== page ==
Rachel skipped to the car in the driveway, excited! “Yeah, I finally have freedom!” she screeched in sheer joy knowing that she was taking her first solo drive to work.
Nancy felt uneasy as she watched Rachel throw her swim bag, sunscreen, and sun visor in the backseat. She was concerned that her daughter was over confident in her driving ability. It would be her maiden voyage, her 16 year olds’ first solo drive and it would be on the interstate all by herself in what would most likely be bumper to bumper traffic.
“Lord,” she prayed. “Keep her safe! Help me to stay calm for the next 30 minutes while Rachel is in route to work. Please, just keep her safe. Why am I so antsy, Lord? It is just so hard to let go!”
Nancy was working hard not to say all the things she really wanted to say…like “don’t go over the speed limit, make sure you lock your doors, look both ways, stay in the slow lane, be careful turning left out of the neighborhood…you know cars sometimes whip around that curve…” But she chose to remain silent with those nagging thoughts. She knew she needed to respect this rite of passage.
“Bye, Honey! Be sure to call me as soon as you get to work,” she plastered on the fake smile trying to sound confident as she let her daughter go.
“I will, Mom, don’t worry. I’ll be fine.”
And off she drove…
As Nancy returned to the kitchen, Sam came down and gave her a quick hug. “Are you okay? I know that you don’t think she’s ready, sweetheart. But she needs a chance to grow up. She’ll be fine.”
Ten minutes later, Nancy was standing at the sink prepping dinner while Sam was piddling in the garage. All Nancy could think about was the conversation she and Sam had last night about Rachel’s request to drive to work by herself. Sam was right. Other kids drive to work all by themselves at 16 all the time. She knew she was just being silly, so she chose not to press him further.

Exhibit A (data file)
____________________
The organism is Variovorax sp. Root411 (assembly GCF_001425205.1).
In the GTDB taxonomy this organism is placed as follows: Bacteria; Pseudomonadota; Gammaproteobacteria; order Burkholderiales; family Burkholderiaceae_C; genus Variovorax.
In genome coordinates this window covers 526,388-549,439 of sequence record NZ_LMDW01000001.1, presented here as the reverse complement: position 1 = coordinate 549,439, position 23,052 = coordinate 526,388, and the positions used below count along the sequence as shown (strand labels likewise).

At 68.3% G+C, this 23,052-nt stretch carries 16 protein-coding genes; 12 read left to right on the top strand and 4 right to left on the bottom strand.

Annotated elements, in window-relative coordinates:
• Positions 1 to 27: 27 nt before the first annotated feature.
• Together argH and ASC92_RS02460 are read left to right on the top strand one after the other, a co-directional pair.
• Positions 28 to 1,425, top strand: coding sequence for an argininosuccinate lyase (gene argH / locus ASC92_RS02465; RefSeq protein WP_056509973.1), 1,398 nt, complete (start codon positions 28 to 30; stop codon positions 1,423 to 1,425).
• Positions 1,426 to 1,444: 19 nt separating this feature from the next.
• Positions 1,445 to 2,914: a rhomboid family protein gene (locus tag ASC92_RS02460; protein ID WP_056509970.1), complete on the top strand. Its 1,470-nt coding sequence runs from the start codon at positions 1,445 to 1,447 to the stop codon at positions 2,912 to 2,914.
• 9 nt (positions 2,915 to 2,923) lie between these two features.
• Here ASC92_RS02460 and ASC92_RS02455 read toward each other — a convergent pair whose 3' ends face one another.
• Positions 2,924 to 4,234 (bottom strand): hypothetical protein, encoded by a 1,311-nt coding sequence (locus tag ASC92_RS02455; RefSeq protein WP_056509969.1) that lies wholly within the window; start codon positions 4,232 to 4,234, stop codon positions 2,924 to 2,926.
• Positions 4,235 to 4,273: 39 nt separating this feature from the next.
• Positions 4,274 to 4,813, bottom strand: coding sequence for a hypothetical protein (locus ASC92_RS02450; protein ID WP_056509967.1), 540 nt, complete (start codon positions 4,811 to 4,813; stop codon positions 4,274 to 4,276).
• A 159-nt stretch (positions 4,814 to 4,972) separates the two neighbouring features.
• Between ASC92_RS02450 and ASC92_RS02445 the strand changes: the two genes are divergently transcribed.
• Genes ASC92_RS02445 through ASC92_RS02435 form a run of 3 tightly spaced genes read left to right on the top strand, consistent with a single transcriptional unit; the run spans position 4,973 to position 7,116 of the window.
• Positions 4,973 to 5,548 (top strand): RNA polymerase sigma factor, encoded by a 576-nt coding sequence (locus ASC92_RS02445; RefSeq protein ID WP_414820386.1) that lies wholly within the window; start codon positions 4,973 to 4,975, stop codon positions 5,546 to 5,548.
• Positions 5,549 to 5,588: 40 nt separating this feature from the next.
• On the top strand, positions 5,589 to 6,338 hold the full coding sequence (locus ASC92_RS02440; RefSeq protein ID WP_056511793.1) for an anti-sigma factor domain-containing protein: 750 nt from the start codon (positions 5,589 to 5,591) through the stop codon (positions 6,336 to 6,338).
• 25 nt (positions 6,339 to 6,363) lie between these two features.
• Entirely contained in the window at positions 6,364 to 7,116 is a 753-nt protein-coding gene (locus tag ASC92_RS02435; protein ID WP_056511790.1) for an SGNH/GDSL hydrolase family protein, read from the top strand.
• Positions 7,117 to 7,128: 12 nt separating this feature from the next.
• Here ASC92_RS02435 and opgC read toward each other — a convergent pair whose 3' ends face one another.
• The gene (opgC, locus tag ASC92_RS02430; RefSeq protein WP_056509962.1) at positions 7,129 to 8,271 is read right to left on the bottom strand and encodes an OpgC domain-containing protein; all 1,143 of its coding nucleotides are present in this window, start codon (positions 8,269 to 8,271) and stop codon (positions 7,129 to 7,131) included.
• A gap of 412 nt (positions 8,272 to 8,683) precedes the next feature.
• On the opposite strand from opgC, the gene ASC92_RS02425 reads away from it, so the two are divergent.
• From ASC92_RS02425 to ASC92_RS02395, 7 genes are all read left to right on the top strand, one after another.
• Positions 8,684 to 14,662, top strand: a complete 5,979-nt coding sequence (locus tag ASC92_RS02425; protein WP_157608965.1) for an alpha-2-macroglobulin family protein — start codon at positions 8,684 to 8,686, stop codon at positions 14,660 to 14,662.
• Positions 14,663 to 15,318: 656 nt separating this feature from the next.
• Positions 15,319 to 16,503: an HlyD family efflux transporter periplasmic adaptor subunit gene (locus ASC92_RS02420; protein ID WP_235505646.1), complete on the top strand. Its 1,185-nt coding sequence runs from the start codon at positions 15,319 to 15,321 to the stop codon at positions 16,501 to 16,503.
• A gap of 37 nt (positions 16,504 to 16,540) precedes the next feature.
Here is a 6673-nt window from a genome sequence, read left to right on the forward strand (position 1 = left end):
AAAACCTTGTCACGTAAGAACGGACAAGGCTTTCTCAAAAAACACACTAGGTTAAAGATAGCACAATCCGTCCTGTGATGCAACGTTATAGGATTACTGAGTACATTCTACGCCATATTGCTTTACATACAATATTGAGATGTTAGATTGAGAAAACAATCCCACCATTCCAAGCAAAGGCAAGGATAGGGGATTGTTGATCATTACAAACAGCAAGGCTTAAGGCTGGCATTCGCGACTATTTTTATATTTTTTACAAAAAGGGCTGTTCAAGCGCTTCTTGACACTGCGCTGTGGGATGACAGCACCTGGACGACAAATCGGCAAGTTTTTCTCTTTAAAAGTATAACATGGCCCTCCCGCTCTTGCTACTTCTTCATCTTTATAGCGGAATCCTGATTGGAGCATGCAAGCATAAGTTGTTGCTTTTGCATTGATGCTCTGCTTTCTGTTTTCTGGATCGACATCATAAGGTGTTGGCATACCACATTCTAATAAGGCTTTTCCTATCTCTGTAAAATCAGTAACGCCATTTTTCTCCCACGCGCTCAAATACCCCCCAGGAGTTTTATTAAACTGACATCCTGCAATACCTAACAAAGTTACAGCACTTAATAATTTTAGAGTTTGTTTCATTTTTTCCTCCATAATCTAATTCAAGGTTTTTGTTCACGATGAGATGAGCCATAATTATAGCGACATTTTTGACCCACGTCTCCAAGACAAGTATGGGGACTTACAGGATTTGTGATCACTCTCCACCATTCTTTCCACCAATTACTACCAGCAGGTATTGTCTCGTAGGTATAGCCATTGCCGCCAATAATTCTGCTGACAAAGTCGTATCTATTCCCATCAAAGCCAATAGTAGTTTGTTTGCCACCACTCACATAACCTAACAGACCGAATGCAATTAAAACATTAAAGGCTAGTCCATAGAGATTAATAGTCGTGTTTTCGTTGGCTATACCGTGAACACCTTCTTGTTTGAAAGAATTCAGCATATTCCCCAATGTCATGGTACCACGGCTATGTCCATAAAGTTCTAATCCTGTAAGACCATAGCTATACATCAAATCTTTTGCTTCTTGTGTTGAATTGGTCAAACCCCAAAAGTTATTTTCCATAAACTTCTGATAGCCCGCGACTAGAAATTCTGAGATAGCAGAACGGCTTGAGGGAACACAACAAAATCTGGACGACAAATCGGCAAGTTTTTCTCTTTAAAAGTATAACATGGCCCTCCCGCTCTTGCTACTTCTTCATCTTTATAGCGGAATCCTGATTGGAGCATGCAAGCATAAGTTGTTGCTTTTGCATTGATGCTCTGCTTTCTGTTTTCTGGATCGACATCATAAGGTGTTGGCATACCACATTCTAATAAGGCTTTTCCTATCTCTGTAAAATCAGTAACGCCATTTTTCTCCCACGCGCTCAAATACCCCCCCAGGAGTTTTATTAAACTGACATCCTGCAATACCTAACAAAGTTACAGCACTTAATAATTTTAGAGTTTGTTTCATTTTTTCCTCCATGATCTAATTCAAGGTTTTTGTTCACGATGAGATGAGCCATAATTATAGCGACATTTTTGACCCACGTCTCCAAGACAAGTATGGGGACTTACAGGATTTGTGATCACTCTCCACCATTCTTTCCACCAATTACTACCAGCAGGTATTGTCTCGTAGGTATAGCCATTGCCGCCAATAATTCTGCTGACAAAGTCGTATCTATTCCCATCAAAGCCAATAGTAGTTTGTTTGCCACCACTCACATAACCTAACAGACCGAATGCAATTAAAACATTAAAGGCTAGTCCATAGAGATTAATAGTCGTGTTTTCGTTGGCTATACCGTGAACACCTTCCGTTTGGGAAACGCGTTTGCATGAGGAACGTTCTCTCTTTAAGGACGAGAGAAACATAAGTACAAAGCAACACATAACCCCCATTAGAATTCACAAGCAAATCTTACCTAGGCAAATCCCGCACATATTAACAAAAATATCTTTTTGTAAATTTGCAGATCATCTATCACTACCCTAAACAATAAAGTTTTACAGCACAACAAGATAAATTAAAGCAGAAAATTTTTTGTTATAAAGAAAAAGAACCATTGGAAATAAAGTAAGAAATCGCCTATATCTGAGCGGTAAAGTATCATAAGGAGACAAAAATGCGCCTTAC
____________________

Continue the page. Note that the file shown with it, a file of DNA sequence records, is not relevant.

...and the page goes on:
“I’ll take care of it, Rachel,” Sam said as he came in from the garage, obviously talking to Rachel on his cell phone. “You’re sure you are alright to drive? Just be careful. I’ll let Mom know. We’ll look at it when you get home. Call us when you get there.”
Nancy kept her feelings in check. She knew what she wanted to say to her husband. She knew Rachel wasn’t ready to drive alone yet! But she kept her tongue silent.
Do not let any unwholesome talk come out of your mouths, but only what is helpful for building others up according to their needs, that it may benefit those who listen.
“What happened?” Nancy responded.
“Rachel took out the neighbor’s mailbox.”
“Oh, Sam, is she okay?”
“She’ll be fine. I think she is a little shaken up, but she’ll be fine. I guess maybe she wasn’t quite ready to drive by herself. It sounds like she hit a mailbox with the passenger side mirror. It flipped forward, so there was no real damage to the car, probably just a little scrape. She must have told the neighbor that she’d have me come see the damage. She said she knew she’d have to pay for the mailbox.”
“At least that’s all that happened. I’m sure it will make her be more careful on the drive to work.”
Dare you to recognize that your teens are growing up and as parents we do need to let go…even when it doesn’t feel right.
Still keeping my “feelings” in check to give my teens the respect they deserve.
“Let go…and let God,”
Please note: I reserve the right to delete comments that are offensive or off-topic.